The Lutheran Church earlier defrocked Pastor Molari for openly criticizing the Kavkaz-Center website, which was recognized by Russia as extremist. Molari has been campaigning for the website's shutdown for spreading propaganda supporting terrorism. He turned to the police in October 2010 and complained he had been threatened by Chechen terrorists and separatists.The police, however, dismissed the priest's demands as groundless and refused to launch a criminal investigation into these threats.
He also advocated the interests of Russian national Rimma Salonen, criticized the Pro Karelia anti-Russian organization, which demands a review of the post-World War II border and the return of Karelia's territory to Finland.
Why did he take a decision to convert to Orthodoxy? What was the reaction of the Lutheran Church of Finland to his decision? Does he feel secure in Finland today?Why does Finland not interfere in the Kavkaz-Center activities on its territory? Molari answers these questions in his interview to Interfax-Religion.
- An important event has recently happened in your life - you have converted to Orthodoxy. Why did you take such a decision?
- My family is already Orthodox. It is quite normal to belong to same church with own family. My decision did not come quickly just in a vacuum. The Russian Orthodox Church has also shown mercy in words and in deeds. I want to belong to the Church where I can see love and mercy. In the moral and theological views, the Russian Orthodox Church is seriously Christian, when the Western Churches are quite secular. For example, I cannot share the modern Lutheran view about ecclesiastical gay marriage. This is an important issue for me, when I want to participate in worship and to know God better.
- What was the reaction of the Lutheran Church of Finland to your decision?
- The Lutheran Church has reportedly made some contact with the Russian Orthodox Church in Finland, but I do not know about their gossip purposes. After my decision the Lutheran Church purchased a bailiff of the district court that the bailiff will bring to me already two months old papers, which the Church introduced two months ago for media in Finland, but didn't send at all to me. These papers included official info that I would not have right to find any work as priest for next three months.
- Are you going to enter the Orthodox Theological Seminary and become a priest and improve your knowledge of the Russian language?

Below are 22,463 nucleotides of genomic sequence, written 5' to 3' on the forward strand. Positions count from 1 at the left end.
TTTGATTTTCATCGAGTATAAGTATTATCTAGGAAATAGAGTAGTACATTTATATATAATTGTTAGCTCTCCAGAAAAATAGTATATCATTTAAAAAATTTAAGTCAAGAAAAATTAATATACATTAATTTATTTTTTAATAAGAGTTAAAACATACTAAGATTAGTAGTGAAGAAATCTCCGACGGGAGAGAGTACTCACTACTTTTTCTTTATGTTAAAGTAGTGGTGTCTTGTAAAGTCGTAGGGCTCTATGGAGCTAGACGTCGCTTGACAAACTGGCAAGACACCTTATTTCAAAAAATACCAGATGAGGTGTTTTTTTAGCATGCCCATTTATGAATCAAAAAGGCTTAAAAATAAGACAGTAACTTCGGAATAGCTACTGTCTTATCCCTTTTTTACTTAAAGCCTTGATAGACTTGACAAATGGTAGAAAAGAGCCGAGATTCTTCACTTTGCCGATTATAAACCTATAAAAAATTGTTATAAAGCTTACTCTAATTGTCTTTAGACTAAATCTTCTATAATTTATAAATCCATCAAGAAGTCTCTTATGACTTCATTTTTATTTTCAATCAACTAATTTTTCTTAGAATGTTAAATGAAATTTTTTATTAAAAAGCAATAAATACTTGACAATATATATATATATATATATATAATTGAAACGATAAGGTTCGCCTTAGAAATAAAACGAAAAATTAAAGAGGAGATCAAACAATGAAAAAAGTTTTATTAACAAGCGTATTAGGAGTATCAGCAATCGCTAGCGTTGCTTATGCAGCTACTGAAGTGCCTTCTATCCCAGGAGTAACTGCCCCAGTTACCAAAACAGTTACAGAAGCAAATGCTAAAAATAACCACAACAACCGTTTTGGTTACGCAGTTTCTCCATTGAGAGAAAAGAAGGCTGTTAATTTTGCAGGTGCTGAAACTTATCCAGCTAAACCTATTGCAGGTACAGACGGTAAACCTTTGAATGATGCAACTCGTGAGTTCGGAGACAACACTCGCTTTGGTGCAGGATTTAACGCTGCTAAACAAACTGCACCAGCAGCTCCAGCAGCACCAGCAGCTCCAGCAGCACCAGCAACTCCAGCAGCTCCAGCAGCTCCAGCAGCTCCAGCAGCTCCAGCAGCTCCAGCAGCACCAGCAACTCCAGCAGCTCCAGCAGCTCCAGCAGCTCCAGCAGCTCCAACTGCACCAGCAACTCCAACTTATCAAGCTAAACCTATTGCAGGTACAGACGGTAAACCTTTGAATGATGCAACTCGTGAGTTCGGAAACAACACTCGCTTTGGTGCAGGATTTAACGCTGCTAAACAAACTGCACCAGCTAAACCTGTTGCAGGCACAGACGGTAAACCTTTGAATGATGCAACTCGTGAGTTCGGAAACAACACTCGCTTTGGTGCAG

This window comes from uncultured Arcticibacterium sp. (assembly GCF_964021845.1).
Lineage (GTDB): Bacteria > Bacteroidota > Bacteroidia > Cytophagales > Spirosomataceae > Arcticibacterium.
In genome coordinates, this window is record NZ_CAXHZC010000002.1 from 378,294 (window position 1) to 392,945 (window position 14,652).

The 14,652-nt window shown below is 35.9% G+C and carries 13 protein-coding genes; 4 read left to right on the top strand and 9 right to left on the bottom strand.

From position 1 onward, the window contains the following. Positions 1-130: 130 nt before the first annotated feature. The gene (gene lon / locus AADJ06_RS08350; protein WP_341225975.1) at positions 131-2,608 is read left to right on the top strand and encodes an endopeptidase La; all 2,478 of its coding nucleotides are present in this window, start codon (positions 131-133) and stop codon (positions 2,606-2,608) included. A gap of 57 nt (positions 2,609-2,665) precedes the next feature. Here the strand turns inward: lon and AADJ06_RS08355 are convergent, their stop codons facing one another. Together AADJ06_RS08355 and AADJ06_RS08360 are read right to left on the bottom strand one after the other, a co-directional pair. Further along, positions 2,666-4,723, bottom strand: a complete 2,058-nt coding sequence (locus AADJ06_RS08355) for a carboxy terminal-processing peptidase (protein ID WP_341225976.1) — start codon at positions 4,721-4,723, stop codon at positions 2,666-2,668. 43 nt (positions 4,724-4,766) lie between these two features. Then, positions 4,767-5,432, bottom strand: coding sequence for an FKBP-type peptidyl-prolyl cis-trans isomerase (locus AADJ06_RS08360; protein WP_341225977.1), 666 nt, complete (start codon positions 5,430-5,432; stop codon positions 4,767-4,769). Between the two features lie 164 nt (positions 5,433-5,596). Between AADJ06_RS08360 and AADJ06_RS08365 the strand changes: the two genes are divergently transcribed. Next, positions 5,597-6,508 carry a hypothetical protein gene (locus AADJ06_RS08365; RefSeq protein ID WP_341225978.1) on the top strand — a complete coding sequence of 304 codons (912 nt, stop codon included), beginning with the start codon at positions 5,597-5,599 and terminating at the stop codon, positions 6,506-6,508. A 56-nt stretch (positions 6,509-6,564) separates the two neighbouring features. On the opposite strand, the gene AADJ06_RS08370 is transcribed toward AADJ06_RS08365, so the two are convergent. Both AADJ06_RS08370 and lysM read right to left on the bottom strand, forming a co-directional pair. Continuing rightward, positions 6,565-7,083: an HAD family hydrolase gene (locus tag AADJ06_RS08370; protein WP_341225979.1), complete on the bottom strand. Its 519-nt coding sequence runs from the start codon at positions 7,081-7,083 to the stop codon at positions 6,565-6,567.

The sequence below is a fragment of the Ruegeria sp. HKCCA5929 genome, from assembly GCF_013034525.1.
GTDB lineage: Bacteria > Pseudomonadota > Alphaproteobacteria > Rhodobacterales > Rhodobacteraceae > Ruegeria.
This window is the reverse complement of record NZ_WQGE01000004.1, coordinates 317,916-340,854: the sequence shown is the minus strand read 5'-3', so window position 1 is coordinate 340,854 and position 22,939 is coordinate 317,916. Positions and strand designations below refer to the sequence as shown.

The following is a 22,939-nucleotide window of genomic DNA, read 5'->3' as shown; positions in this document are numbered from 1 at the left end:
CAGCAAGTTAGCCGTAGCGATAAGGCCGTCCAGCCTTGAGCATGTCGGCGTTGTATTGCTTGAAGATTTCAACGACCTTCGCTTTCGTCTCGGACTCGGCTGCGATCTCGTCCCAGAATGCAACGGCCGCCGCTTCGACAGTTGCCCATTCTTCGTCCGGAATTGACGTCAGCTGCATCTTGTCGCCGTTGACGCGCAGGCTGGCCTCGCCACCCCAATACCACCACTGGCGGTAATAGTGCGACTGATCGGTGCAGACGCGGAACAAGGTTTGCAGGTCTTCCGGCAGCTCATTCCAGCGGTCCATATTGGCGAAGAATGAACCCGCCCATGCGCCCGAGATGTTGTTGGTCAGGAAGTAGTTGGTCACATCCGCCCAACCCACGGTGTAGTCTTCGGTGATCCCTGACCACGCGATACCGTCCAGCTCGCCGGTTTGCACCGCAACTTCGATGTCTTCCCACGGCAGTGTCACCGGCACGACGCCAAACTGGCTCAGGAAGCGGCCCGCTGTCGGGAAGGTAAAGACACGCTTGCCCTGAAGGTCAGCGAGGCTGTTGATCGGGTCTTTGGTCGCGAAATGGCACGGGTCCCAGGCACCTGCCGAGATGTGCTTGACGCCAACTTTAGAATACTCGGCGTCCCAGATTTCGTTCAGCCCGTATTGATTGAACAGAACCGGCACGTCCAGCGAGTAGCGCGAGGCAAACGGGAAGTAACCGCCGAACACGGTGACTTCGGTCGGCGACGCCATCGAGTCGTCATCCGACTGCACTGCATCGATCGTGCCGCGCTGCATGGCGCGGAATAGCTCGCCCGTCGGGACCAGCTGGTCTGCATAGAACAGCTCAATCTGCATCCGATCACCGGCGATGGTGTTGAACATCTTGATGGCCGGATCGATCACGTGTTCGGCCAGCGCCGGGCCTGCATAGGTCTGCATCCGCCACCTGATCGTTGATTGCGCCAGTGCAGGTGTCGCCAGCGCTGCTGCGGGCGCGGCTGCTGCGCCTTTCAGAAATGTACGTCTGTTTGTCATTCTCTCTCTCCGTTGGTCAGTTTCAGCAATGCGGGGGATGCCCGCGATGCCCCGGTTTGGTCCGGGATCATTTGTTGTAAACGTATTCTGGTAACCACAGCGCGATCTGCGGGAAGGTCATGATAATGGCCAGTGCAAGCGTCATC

- The improvement of the Russian language knowledge is a long process, because I'm not talented. I should do a decision at home that we speak in Russian for some time. In this way, I could improve the language skills.
The economic situation of mine and my family, unfortunately, does not allow it, that I could move to live in the Orthodox theological seminary. Now, the first of all, I am a "young Orthodox Christian", who learns worship practices.
- Your wife and children live in Russia. Would you like to join them?
- My family and I live in Russia and in Finland, depending on the situation. I would live more permanently in Russia, if the employment, livelihood and pension of my family would be sure. For safety reasons it is a very good thing that my family is to some extent away from me - officially and in practice. And it is even more necessary, that a few bandits do not know the addresses of mine and my family. They have visited on the ground floor of my family house and sent to me an e-mail that they have found my address and car.
- You have more than once received threats from Chechen militants. Why do you think police and prosecutor office did not take any measures?
- Officially the police replied that they do not believe that Doku Umarov - the "president" of separatist government - and his allies would know me.
The Finnish political elite is involved by friendship relations with Kavkaz Center's administration. A couple of weeks ago, Mr. Pekka Haavisto, the Finnish presidential candidate, had dinned friendly with Mikael Storsjo (in Storsjo's home), the Finnish administrator and owner of Kavkaz Center. Ms. Heidi Hautala, nowadays Minister for International Development, Mikael Storsjo (the Finnish administrator of Kavkaz Center) and Isa Dzhabrailov, the Administrator of Kavkaz Center in Sweden and the Deputy Information Minister of Doku Umarov, had meeting with Finnish ex-president Martti Ahtisaari in year 2007. Tarja Kantola, the special adviser of the Finnish Foreign Minister, held a conference in the Finnish Parliament together with Islam Matsiev, who is the webmaster of Kavkaz Center in Finland and who took part in battles in the North Caucasus.